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About Tux Machines

Wednesday, 28 Sep 16 - Tux Machines is a community-driven public service/news site which has been around for over a decade and primarily focuses on GNU/LinuxSubscribe now Syndicate content

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Quick Roundup

Type Title Author Replies Last Postsort icon
Story Mageia 4 Cinnamon, KDE and GNOME 3 screen shots Rianne Schestowitz 02/02/2014 - 3:55am
Story Enlightenment E19 Going Into Feature Freeze Soon Rianne Schestowitz 02/02/2014 - 1:09am
Story First Look at Maxthon Cloud Browser for Linux Rianne Schestowitz 01/02/2014 - 8:27pm
Story Leftovers: Software Roy Schestowitz 01/02/2014 - 6:56pm
Story Leftovers: Gaming Roy Schestowitz 01/02/2014 - 6:55pm
Story today's howtos Roy Schestowitz 01/02/2014 - 6:53pm
Story Leftovers: Screenshots Roy Schestowitz 01/02/2014 - 6:44pm
Blog entry Slight Site Changes Roy Schestowitz 01/02/2014 - 5:01pm
Story Smart Home Automation with Linux and Raspberry Pi Roy Schestowitz 01/02/2014 - 4:22pm
Story Who’s Writing Linux? Roy Schestowitz 01/02/2014 - 4:19pm

Opera maverick is still making waves

Filed under
Software

theinquirer.net: TRIVIA QUIZ: Which browser was the first to implement tabs, integrated search, zoom, saved sessions, and runs on mobile phones and TVs? Hint: it wasn't Internet Explorer, Firefox, or Chrome.

Red Hat tells Wall Street it wants Main Street

Filed under
Linux

theregister.co.uk: Commercial Linux distributor Red Hat hosted its annual analyst day in New York today, and as Wall Street continues to hemorrhage, the company couldn't have picked a gloomier time for the occasion.

Hands on: How to get more from Linux

Filed under
Linux
Software

pcw.co.uk: Following the recent releases of two popular Linux distributions, Fedora 9 and Ubuntu 8.04 LTS, we are looking at a couple of additional pieces of software you might want to install onto a fresh installation of either.

Why Mono and Samba Are Patently Different

Filed under
Software

computerworlduk.com/blogs: To understand the principal difference between Samba and Mono, we need to explore what they do, and how they do it.

Open source in a time of recession

Filed under
OSS

blogs.zdnet: No one questions the fact of recession any more, although we have yet to confirm a single quarter without growth, let alone two. Tech hates recessions, even though tech booms start at the bottom of them. Just as open source itself emerged from the wreckage of the dot bomb during, what — the early aughts?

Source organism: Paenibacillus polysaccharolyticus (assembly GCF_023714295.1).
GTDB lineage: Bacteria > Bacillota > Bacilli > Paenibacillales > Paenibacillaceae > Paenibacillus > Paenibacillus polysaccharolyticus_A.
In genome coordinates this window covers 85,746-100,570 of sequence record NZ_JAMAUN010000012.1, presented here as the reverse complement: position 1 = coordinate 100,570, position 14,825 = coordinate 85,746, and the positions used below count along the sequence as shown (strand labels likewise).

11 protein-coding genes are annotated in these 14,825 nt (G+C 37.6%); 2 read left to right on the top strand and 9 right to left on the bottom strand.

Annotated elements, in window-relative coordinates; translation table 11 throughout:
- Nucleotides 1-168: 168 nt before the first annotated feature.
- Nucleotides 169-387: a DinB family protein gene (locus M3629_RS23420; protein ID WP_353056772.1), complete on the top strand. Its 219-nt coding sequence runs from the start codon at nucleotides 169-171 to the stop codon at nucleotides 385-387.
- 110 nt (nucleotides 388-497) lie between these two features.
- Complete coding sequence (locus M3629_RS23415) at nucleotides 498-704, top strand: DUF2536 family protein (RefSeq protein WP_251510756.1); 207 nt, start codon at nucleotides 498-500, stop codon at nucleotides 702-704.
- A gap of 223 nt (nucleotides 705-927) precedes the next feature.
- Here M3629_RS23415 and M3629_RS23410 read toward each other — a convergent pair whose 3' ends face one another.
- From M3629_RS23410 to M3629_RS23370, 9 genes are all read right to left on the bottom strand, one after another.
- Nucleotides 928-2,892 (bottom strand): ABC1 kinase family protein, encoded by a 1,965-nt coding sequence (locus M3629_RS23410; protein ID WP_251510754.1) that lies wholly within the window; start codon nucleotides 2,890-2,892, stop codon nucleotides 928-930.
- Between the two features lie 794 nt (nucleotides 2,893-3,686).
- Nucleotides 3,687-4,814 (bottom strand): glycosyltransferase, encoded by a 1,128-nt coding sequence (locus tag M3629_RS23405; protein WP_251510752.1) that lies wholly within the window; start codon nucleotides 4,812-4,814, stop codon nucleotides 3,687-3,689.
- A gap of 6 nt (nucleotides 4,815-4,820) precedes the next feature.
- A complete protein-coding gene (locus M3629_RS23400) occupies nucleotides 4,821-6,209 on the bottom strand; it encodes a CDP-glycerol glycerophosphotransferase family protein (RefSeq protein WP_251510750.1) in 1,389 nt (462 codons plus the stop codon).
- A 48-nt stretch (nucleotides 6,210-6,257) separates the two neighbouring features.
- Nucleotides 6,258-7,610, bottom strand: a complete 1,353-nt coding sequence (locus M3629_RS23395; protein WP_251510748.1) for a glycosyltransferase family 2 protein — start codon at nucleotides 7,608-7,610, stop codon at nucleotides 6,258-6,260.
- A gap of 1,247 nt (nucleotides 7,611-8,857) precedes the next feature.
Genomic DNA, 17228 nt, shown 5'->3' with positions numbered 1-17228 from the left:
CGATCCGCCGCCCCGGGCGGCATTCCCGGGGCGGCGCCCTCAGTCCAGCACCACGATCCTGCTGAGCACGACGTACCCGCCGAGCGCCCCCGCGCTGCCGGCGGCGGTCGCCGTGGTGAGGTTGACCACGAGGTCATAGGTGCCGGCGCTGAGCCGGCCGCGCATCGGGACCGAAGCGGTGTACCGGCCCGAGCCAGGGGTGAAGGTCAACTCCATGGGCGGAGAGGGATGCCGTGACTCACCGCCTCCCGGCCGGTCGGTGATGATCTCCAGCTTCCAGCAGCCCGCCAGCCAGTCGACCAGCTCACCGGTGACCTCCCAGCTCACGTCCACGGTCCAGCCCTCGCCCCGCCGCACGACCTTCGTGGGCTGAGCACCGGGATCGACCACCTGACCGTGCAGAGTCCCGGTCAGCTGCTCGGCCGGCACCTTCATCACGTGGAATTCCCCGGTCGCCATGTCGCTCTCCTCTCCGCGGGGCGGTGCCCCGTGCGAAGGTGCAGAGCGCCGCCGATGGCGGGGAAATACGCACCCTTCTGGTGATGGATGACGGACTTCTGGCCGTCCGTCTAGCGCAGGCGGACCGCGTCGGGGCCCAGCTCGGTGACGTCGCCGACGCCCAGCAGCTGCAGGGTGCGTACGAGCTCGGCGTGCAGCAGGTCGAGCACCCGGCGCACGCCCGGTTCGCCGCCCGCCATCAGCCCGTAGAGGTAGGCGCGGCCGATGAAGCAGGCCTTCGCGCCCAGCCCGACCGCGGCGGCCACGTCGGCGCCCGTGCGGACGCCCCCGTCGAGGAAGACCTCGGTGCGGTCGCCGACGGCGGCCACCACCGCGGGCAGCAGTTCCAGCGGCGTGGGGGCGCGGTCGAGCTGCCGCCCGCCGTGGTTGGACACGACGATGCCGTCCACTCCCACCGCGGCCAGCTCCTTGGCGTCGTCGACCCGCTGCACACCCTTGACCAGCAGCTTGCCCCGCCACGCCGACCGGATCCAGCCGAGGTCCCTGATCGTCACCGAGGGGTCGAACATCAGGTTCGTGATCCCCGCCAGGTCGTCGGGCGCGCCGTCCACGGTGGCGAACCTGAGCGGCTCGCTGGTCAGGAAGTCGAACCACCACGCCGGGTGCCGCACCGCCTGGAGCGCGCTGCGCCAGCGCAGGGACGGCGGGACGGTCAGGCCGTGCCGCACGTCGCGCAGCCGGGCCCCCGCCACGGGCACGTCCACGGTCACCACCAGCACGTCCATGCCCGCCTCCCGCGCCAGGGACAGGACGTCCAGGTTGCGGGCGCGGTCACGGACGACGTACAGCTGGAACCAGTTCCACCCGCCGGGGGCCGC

Sidux grows on you

Filed under
Linux

linux.com: Sidux, a relatively new desktop Linux distribution, is based on Sid, the unstable developmental branch of Debian. The developers strive for an easy-to-install and easy-to-use modern Debian derivative, and pride themselves on remaining true to the principles and values of the Debian project. Despite a few inconveniences, I like Sidux a bit more each time I use it.

Puppy Linux Live Trumps LinuxDefender In More Ways Than One

Filed under
Linux

linuxshellaccount.blogspot: More than a few people wrote in to let me know about other interesting "live" distro's of Linux after our post on using LinuxDefender Live CD to Fix NTFS problems ran.

Debian Project News - October 8th, 2008

Filed under
Linux

Welcome to this year's 12th issue of DPN, the newsletter for the Debian community. Some of the topics covered in this issue include: Bits from the DPL, What you can do for Lenny, and 500,000th bug reported.

10 questions to ask before migrating to Linux

Filed under
Linux

blogs.techrepublic.com: With the unsure economy and Microsoft Vista failing to gain overwhelming acceptance, many people are considering a migration to Linux. Although I find Linux to be far superior to Windows, certain criteria MUST be considered before making the switch.